QUEST: Qatar Airways has begun its own Philadelphia story. The carrier is launching a daily service between the United States city and Doha. It's the latest addition to a network that is expanding rapidly. The airline's added 20 new routes since the beginning of last year, and Philadelphia is its sixth destination in North America.

Last night, we talked to Qatar's chief exec, Akbar Al Baker, about the issues of Malaysia Flight 370. Tonight, he talks to us about, of all the destinations available in the US, of all the places to fly, why Philadelphia?


AKBAR AL BAKER, CEO, QATAR AIRWAYS: Philadelphia is an important destination in America. It is a place where there is a major hub of one of our alliance partners, the American US Airways company. And it was very important that we operate here to feed traffic from our region, from the Orient, from the Far East, into the network of American US Airways.

QUEST: Where are you growing the airline? You're growing -- the expansion seems to be global, but where are you particularly targeting, do you think?

AL BAKER: Well, as you know, Richard, I always target many places, but I will not preempt by telling you what are my next moves.

QUEST: Do you -- I'm going to have another go at this, Akbar. Are you preferring more destinations in Europe? Are you preferring more in the US? Where?

AL BAKER: Yes, we will have destinations all over the place. I have to fulfill what I have already said to you that we will be doing 170 destinations in under three years' time, and this is exactly what is the target we are going to achieve. And it will be all over the place. It will not just be particularly targeted to one or another continent.

QUEST: You are the exception amongst the Gulf three in that you have joined an alliance. Now you're starting to see the results of joining One World. Has it been worth it? Are you seeing benefits that justified the costs of joining?

AL BAKER: As a business, it is a two-way street. We are adding value to One World, and One World is adding value to Qatar Airways.

Yes, as you remember, I always told you that sometime or the other, major carriers will belong to one of another alliance, and we are a major carrier it the Middle East. And it was only important for us to join an alliance. One World was the best fit, and we are now a member of One World, and a very important member of One World.

QUEST: And on this question of the Gulf three, everybody now accepts that the Gulf three are here to stay, and individual strategies will go in different directions. But collectively, the three of you are hoovering up huge amounts of air travel. How does the rest have to respond to that, do you think?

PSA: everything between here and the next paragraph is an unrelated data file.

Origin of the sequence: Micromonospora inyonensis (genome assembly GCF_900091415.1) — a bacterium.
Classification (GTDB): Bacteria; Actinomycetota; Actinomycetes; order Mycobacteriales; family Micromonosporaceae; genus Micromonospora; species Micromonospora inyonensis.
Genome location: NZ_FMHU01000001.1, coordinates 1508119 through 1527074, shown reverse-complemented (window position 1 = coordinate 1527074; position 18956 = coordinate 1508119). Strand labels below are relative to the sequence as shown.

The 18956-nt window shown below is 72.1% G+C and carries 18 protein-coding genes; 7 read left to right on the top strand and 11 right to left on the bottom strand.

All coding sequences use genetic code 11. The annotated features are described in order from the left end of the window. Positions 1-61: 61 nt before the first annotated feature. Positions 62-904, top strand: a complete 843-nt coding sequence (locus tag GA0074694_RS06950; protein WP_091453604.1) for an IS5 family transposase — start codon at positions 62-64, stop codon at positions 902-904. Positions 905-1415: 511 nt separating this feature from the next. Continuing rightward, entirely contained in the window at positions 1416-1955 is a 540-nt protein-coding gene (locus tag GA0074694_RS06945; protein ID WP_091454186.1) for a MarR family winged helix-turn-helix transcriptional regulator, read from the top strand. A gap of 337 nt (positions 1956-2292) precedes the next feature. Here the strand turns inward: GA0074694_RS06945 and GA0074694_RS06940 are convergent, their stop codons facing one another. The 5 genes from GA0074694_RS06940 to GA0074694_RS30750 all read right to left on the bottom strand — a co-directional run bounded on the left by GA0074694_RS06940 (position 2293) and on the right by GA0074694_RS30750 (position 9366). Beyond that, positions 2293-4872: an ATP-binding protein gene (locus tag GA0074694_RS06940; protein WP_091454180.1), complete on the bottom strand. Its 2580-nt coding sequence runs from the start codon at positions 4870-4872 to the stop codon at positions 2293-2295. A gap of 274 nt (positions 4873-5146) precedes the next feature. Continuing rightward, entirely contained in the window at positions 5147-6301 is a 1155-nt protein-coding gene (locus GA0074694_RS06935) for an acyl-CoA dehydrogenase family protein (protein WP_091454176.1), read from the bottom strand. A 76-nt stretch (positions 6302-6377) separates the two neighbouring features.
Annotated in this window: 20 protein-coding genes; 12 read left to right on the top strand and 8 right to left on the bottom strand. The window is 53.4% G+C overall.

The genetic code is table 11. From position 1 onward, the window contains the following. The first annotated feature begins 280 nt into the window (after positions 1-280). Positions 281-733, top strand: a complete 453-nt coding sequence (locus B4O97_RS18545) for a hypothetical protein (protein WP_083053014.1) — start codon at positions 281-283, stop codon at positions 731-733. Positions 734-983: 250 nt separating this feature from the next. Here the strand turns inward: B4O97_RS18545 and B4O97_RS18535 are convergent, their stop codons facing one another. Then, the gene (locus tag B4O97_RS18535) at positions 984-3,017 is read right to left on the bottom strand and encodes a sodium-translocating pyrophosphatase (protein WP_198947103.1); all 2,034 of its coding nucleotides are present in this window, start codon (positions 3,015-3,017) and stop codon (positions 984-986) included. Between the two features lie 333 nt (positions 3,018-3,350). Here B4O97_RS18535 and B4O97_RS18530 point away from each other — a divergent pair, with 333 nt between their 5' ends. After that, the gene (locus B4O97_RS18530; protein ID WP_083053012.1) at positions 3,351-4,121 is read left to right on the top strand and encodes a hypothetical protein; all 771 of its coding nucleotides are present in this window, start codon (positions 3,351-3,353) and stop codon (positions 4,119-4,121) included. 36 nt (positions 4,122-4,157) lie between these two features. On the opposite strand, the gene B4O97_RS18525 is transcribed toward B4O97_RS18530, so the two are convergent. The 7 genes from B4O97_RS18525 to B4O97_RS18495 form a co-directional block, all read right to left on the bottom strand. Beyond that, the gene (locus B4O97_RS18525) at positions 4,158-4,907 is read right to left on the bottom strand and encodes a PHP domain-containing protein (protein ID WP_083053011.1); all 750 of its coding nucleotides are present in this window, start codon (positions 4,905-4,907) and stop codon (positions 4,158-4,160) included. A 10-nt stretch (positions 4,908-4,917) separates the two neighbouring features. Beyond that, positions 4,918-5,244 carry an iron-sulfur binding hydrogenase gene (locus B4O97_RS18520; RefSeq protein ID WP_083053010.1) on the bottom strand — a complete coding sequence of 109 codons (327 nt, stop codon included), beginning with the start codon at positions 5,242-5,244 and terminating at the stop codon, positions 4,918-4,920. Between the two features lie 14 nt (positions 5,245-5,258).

AL BAKER: I think there is so much business to go around for everybody. I don't think anybody should worry about the Gulf three. And I always mention that if you cannot defeat somebody, then you should join them.

And this is a very good example. Qantas, Emirates, getting together. You can see the opportunities that that is bringing. And now, Qatar Airways becoming part of One World, the huge opportunities that we are adding to the alliance.

And I'm sure that people who are always crying wolf about us should not really worry about us, because there is so much business. Air travel will keep on growing, and people will be able to reap the benefits, regardless which airline you are.

And I don't think anybody should be worried about the carriers in the Gulf expanding because, like I told you, we will all be successful together.

QUEST: Final question: when are you opening the new airport?

AL BAKER: Well, hopefully imminently, and you will get the news very soon, and I promise you that I will -- you will be one of the first channels I will break the news to.


QUEST: And the moment we know about it, you'll know about, and we'll take you there to have a look at it.

The Turkish prime minister is once again trying to tell the country's central bank what it should be doing. Recep Tayyip Erdogan says it's time to cut rates after the bank raised them sharply during an emerging markets sell-off in January. He was critical of that decision.

And now, Mr. Erdogan says he will go along with a Turkish court's ruling to overturn the country's ban on Twitter, although he's doing so reluctantly.


RECEP TAYYIP ERDOGAN, PRIME MINISTER OF TURKEY (through translator): We complied with the verdict because it's a constitutional court ruling, so we have given instructions to our friends and acted accordingly. But I don't respect it. We just complied with the ruling, but this is not law.